Chapter IV, number 38, of the Autobiography of St. Ignatius of Loyola recounts his arrival in Gaeta from Barcelona in 1523. He was joined by a mother and daughter, who were also beggars. At midnight, in the farmhouse where they were staying, Ignatius heard loud cries coming from the area where the two women were resting. He got up to see what it was and saw the women in the courtyard crying, “lamenting that the men wanted to force them”. Ignatius did not remain the same: “He felt such a great impetus that he began to shout, saying: “Is this to be suffered?” Ignatius of Loyola acted in a way that he drove the harasser men away.
What St. Ignatius of Loyola did that night was to act as an “upstander”. This is how the international scientific literature would define it, which also points out that “bystander intervention” (supportive action by peers and the entire community) is the most effective strategy to end violence against girls and women. It is therefore central to protect those who support victims because without such support, the victim is left alone and with no chance of becoming a successful survivor. This is why, for those of us who do scientific research in the field of overcoming violence in human relationships, and for all of us who dream a world free of violence, this is a particularly important and beautiful moment. Just a few days ago, the SINC agency, the scientific news agency of the Spanish Foundation for Science and Technology, published a news on the research recently published by Professor Ramon Flecha (Jesuitak Indautxu alumni) in the prestigious journal Violence Against Women, the world’s leading scientific journal on the subject. Ramon Flecha is the first author in the field of gender violence at international level (Google Scholar). Worldwide media, many of them academic, have echoed this news.
The published article is a pioneering research: it is the first one that analyzes in depth Second Order Sexual Harassment (SOSH). SOSH is the harassment suffered by people who take a stand with first-order victims and publicly support them. This second-order violence can be physical or psychological and aims to deactivate the support networks of first-order victims, sending the message to the rest of the community that anyone who dares to break the silence about sexual abuse by supporting girls and women victims will be publicly reprimanded. In this way, aggressors and their allies impose through violence and fear a law of silence that leaves victims alone, worsening the already very negative consequences of sexual violence on mental and physical health. This second-order sexual harassment of those who stand in solidarity with first order victims and do not abandon them, includes the dissemination of all kinds of slander about the professional and personal lives of those who help those who suffer and its repetition in the media to get the widest possible coverage. This second-order sexual harassment damages the health of the second-order victims, and even harms their sons, daughters and relatives.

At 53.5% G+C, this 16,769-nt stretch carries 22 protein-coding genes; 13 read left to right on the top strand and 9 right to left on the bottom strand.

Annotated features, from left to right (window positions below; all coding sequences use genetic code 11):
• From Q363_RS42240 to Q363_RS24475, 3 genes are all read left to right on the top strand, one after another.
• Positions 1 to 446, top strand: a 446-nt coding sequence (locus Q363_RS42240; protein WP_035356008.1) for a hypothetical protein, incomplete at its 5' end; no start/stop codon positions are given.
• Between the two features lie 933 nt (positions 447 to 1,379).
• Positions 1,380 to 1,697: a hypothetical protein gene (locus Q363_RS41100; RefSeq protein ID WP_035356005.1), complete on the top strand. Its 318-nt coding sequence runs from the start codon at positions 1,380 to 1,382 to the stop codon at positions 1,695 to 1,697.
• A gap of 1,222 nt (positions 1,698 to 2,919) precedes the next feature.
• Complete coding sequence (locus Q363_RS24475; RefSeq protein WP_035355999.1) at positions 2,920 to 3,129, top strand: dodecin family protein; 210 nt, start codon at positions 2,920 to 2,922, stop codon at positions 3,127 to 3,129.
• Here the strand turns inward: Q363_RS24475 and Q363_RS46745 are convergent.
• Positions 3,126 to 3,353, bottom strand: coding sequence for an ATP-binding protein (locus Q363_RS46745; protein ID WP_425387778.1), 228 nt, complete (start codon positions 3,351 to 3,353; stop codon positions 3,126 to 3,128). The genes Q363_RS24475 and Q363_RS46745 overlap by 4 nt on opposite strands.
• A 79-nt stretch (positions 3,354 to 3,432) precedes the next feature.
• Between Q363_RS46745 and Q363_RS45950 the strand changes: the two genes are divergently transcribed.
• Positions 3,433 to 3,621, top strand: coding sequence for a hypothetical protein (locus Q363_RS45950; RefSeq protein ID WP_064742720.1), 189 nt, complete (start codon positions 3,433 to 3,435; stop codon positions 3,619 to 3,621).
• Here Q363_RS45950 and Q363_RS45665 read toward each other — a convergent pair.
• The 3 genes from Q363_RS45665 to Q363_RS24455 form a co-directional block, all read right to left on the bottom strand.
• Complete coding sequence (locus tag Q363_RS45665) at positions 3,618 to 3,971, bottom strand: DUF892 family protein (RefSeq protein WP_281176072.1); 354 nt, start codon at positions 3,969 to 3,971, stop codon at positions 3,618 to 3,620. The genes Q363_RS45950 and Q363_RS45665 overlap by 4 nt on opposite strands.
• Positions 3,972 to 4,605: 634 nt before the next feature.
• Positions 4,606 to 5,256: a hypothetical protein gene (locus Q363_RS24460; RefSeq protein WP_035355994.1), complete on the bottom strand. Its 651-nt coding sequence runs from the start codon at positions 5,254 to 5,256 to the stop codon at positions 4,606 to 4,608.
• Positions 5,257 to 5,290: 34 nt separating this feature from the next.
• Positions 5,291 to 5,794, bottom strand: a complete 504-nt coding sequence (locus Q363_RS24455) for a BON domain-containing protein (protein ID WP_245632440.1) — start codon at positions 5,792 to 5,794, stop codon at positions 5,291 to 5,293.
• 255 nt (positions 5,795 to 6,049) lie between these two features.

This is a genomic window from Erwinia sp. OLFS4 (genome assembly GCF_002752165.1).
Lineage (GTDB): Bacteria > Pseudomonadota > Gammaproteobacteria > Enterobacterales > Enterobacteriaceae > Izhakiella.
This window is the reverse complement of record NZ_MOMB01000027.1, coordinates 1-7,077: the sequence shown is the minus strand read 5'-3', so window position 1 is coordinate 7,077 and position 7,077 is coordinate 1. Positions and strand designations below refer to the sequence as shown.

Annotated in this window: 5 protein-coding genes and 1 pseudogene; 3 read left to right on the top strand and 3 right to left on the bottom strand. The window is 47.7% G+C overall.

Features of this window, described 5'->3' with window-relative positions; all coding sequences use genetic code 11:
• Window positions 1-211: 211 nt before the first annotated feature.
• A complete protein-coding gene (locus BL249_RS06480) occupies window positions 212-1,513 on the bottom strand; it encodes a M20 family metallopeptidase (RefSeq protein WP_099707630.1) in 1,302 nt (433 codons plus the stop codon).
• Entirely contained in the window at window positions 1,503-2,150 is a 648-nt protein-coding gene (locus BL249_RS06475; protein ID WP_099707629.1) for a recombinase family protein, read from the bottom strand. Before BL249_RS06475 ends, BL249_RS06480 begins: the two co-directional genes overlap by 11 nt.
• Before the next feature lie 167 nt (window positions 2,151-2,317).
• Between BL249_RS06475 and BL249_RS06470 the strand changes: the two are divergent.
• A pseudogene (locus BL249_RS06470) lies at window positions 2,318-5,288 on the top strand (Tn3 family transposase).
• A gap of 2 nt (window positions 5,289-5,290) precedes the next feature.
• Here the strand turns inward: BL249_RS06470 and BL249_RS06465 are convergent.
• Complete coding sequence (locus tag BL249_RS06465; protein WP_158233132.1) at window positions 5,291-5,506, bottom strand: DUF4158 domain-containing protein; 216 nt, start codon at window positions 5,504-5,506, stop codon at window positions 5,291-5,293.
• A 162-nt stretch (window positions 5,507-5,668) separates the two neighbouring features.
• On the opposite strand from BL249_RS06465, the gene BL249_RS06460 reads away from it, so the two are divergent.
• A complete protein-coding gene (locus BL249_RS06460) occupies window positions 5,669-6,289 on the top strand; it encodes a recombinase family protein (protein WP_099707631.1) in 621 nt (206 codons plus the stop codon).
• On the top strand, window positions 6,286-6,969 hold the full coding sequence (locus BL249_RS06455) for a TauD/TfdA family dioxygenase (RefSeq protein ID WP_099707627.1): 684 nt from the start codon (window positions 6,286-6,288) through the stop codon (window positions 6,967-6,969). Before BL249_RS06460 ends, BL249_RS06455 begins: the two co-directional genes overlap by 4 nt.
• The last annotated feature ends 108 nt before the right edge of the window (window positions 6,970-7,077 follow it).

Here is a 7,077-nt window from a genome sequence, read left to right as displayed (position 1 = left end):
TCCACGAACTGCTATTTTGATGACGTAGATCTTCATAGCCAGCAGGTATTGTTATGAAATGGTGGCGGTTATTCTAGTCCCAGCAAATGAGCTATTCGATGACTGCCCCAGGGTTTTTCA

But the legal helplessness of the excellent people who help victims is now coming to an end. Second order violence has been recently incorporated in the Catalan Law 17/2020, approved in the Catalan Parliament last December 22nd, being the first in the world to legislate on SOSH. The specific article on second order sexual violence included in the law has been based on the research reported by Flecha in the aforementioned scientific article and on other research carried out by the research center he founded. This approval means that what was not ethically acceptable before is now not legally acceptable either. This legal protection implies in practice that more people will dare to support girls and boys who are victims of childhood sexual abuse and women who are victims of gender violence. And that changes everything.
We now have one more key tool to advance the achievement of one of the Universal Apostolic Preferences of the Society of Jesus 2019-2029: “(…) to help eliminate abuses inside and outside the Church, seeking to ensure that victims are heard and properly heard, that justice is done, and that harm is healed”. Protecting those who support victims allows us to advance that dream. The consequences of what this protection implies for victims of the first order is already reflected in the episode of the autobiography of St. Ignatius of Loyola with which we began this entry: “And all three began to walk thus by night”.